RSA tests are used to assess team23–25 and racquet26 sport athletes’ abilities to reproduce efforts at maximal intensity with limited recovery. Similar to recent football findings using a very similar test format,25 our participants’ RSA decreased comparably during the two matches (figure 1). The decrement observed is supported by the concurrently slower initial sprint time and longer cumulated sprint time to perform the RSA test postmatch, together with an unchanged sprint decrement. A possible explanation for the apparent match-induced decrease in RSA is an impairment in neuromuscular function,27 and in musculoskeletal compliance, in particular, a reduced ability to tolerate impact forces or stretch load after short exhaustive runs.28 In basketball players tested on a non-motorised treadmill before and immediately after an official match, impaired RSA (6×4–21 s of passive recovery) was associated with less efficient stride mechanics, which related to the specificity of the activities performed (eg, sprint, jump and shuffle frequencies).23 From a tennis perspective, a decrease in (repeated) sprint ability when fatigued may lengthen the time required to achieve whole body stability and control during stroke execution, which may be expected to cause less accurate or less powerful strokes and/or enhance error rate.29

Muscle soreness4 and serum creatine kinase levels,2 a marker of muscle damage, have been reported to increase in response to match-play tennis, remaining elevated for at least 24 h relative to resting levels.6 In the available tennis literature, there is no published data of the development and recovery of muscle damage markers from match-play tennis in a hot environment. In well-trained football players, neither markers of muscle damage nor recovery of repeated sprinting performance was aggravated by completing a competitive soccer match under heat stress, as compared with a control match (ie, same absolute duration: 90 min plus extratime) in a temperate environment.25 It was concluded that the muscle damage and subsequent slow recovery of match-related physical performance were related to exercise-induced factors, rather than heat-induced muscle injury. While substantial amounts of tissue disruption may have persisted 24–48 h into recovery (with or without intensified changes following the hot match) in the current test protocol (ie, strict control of the effective playing time, while total playing time was longer in the heat), there was no difference across trials and after 24 h of recovery, as RSA was similar to prematch.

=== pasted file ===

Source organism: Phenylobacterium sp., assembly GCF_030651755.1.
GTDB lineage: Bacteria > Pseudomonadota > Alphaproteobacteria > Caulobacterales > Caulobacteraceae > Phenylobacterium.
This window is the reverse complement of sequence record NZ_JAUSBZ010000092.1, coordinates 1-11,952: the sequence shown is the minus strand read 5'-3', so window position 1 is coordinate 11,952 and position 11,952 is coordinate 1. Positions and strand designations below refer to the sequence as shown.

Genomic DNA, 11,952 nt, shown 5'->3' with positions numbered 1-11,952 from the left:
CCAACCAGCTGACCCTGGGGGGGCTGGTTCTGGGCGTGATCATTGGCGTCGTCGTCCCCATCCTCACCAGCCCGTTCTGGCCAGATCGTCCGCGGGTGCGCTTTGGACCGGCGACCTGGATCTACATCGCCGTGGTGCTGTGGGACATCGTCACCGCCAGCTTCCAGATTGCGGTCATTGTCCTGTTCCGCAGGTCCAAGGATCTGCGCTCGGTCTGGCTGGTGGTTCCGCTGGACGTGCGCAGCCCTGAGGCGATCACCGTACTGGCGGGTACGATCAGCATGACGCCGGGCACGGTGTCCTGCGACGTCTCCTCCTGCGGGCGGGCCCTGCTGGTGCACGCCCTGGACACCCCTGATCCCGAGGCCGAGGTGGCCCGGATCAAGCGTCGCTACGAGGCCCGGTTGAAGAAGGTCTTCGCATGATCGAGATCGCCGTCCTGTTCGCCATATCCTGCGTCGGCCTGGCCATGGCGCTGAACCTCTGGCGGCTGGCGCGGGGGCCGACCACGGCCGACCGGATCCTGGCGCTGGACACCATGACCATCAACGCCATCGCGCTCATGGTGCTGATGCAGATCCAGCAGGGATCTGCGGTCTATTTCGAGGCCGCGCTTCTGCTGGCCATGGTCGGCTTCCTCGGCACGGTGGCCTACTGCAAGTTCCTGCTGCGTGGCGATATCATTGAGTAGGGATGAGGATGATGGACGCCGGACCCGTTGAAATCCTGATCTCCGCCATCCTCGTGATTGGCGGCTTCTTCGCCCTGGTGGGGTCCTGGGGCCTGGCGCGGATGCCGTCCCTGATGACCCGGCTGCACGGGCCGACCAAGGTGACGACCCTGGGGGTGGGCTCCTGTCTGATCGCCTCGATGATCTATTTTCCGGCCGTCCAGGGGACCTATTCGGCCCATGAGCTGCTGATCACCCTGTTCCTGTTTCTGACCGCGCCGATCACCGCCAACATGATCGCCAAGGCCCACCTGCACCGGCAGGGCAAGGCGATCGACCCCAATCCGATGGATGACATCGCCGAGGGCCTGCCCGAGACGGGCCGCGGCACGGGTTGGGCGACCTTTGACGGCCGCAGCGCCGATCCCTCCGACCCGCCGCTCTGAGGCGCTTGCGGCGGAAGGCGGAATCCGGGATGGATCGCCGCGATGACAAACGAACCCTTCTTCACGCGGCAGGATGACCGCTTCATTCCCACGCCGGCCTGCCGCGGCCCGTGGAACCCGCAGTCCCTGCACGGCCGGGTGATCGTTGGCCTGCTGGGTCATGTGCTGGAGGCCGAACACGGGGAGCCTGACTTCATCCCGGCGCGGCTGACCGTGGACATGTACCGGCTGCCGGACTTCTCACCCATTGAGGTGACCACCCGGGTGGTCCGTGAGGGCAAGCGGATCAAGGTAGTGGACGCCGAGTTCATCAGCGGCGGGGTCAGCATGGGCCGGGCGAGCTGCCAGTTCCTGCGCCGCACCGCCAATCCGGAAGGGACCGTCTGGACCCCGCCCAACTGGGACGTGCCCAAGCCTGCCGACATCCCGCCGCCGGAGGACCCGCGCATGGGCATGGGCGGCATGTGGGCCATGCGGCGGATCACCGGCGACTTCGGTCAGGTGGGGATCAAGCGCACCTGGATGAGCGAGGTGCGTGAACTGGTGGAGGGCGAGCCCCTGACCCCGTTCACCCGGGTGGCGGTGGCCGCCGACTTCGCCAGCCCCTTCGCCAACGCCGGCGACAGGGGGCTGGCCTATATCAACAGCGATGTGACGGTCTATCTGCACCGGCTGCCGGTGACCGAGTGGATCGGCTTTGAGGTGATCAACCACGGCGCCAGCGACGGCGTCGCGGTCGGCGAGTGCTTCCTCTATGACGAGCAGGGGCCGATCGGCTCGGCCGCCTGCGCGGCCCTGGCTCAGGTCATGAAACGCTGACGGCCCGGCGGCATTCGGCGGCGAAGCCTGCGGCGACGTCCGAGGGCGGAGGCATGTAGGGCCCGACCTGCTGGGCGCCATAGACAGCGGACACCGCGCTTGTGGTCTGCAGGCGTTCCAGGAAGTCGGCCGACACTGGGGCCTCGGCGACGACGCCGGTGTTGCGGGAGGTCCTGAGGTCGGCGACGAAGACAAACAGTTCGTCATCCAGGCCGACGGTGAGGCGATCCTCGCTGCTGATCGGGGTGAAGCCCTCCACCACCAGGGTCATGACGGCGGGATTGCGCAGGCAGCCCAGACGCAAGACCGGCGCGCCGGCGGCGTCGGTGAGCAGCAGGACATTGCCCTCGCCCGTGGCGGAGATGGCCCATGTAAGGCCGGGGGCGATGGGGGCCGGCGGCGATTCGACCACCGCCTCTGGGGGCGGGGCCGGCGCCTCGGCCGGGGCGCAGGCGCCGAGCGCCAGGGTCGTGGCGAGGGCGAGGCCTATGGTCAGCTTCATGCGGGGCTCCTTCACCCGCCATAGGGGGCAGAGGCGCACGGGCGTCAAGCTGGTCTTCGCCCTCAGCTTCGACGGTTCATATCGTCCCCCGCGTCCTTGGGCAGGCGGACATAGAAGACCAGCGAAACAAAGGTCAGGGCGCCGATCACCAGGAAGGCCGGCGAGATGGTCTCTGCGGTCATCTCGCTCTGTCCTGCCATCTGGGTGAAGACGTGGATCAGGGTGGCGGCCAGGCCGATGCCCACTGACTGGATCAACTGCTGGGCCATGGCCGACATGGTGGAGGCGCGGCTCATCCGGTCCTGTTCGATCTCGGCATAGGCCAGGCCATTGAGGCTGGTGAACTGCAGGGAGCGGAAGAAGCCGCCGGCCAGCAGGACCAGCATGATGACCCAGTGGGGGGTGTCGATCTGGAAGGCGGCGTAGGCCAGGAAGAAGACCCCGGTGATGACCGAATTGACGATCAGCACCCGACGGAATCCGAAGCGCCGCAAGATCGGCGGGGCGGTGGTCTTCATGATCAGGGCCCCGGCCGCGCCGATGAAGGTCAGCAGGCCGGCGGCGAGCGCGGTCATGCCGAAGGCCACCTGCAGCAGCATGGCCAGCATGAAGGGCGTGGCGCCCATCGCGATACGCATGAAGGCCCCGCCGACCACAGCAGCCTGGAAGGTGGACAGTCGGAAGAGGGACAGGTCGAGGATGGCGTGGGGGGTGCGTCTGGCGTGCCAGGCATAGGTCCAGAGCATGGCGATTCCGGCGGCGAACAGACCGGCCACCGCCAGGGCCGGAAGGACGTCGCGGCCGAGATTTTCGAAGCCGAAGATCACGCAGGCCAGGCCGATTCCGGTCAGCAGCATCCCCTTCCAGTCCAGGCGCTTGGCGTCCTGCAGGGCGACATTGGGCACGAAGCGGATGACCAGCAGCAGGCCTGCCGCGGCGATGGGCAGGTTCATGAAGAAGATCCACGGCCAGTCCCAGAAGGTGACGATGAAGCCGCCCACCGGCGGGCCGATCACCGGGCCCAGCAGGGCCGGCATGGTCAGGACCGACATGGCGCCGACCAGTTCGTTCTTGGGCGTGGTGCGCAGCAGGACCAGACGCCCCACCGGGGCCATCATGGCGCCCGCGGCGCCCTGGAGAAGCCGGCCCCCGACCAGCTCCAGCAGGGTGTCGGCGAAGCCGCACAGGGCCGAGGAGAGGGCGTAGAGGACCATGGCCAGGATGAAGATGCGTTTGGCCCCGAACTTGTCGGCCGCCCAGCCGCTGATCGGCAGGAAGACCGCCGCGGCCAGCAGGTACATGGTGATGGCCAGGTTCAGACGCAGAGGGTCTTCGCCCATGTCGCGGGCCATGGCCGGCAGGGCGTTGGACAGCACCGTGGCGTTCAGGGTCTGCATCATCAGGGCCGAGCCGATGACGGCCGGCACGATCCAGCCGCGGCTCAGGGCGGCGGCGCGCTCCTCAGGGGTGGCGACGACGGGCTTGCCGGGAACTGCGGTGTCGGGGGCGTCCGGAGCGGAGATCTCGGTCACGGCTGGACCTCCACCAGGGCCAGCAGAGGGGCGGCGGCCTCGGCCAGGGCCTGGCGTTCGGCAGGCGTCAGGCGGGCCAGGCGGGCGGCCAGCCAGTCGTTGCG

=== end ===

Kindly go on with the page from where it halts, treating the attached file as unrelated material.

Direction changes

In addition to elementary speed, on-court displacements with COD manoeuvres, often executed under pressure (ie, time constraints), represent key movement patterns in tennis.30 Following a 2 h strenuous training session, 70.5 m shuttle run time was increased by ∼0.5 s.31 In the current study, 15 m sprint times (∼0.05 s) as well as COD times (∼0.08 s) increased during the matches, which, to our knowledge, is the first time that a reduced COD ability associated with tennis play has been demonstrated, regardless of environmental conditions (figure 2). Such an increase in time during a competitive match, although fractional, may represent the difference between a properly and improperly (ie, precipitated) executed groundstroke. When accelerating, the orientation of the total force applied to the ground is more important to sprint performance than its magnitude.32 As such, it may be argued that in addition to reductions in maximal or explosive strength per se (ie, reduced SJ height or leg stiffness, both in the vertical plane), a less efficient ground force application may have contributed to decrease linear sprinting and COD performances. This may be particularly true for high-speed COD movements, which require complex motor control and coordination (ie, mediolateral combined with braking and propulsive forces) between several muscle groups. Given the complexity of COD determinants,33 it has been argued that results reported for straight-line sprints may not be applicable to COD performances.34 Interestingly, however, following both matches, our data indicate that the impairment in 15 m linear sprint time was almost identical to that of the sprint with COD.